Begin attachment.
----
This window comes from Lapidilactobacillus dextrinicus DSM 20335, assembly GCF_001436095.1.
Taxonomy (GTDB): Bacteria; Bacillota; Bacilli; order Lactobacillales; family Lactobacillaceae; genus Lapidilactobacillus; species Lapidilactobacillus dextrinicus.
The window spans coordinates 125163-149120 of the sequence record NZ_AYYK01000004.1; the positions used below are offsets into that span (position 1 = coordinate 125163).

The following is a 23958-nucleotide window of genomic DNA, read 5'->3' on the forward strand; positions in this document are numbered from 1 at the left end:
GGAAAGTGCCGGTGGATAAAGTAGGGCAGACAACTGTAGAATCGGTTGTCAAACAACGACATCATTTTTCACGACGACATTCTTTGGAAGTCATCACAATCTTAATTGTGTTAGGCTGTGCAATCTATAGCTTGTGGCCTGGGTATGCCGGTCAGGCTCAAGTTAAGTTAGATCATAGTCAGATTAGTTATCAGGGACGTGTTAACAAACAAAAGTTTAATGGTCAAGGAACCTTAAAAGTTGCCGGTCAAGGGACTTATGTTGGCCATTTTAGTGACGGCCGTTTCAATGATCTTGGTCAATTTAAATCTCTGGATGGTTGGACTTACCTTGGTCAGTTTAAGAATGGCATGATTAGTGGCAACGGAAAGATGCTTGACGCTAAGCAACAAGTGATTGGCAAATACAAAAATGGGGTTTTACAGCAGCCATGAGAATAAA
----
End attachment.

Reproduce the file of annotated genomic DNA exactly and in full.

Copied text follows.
This window comes from Lapidilactobacillus dextrinicus DSM 20335, assembly GCF_001436095.1.
Taxonomy (GTDB): Bacteria; Bacillota; Bacilli; order Lactobacillales; family Lactobacillaceae; genus Lapidilactobacillus; species Lapidilactobacillus dextrinicus.
The window spans coordinates 125163-149120 of the sequence record NZ_AYYK01000004.1; the positions used below are offsets into that span (position 1 = coordinate 125163).

The following is a 23958-nucleotide window of genomic DNA, read 5'->3' on the forward strand; positions in this document are numbered from 1 at the left end:
GGAAAGTGCCGGTGGATAAAGTAGGGCAGACAACTGTAGAATCGGTTGTCAAACAACGACATCATTTTTCACGACGACATTCTTTGGAAGTCATCACAATCTTAATTGTGTTAGGCTGTGCAATCTATAGCTTGTGGCCTGGGTATGCCGGTCAGGCTCAAGTTAAGTTAGATCATAGTCAGATTAGTTATCAGGGACGTGTTAACAAACAAAAGTTTAATGGTCAAGGAACCTTAAAAGTTGCCGGTCAAGGGACTTATGTTGGCCATTTTAGTGACGGCCGTTTCAATGATCTTGGTCAATTTAAATCTCTGGATGGTTGGACTTACCTTGGTCAGTTTAAGAATGGCATGATTAGTGGCAACGGAAAGATGCTTGACGCTAAGCAACAAGTGATTGGCAAATACAAAAATGGGGTTTTACAGCAGCCATGAGAATAAA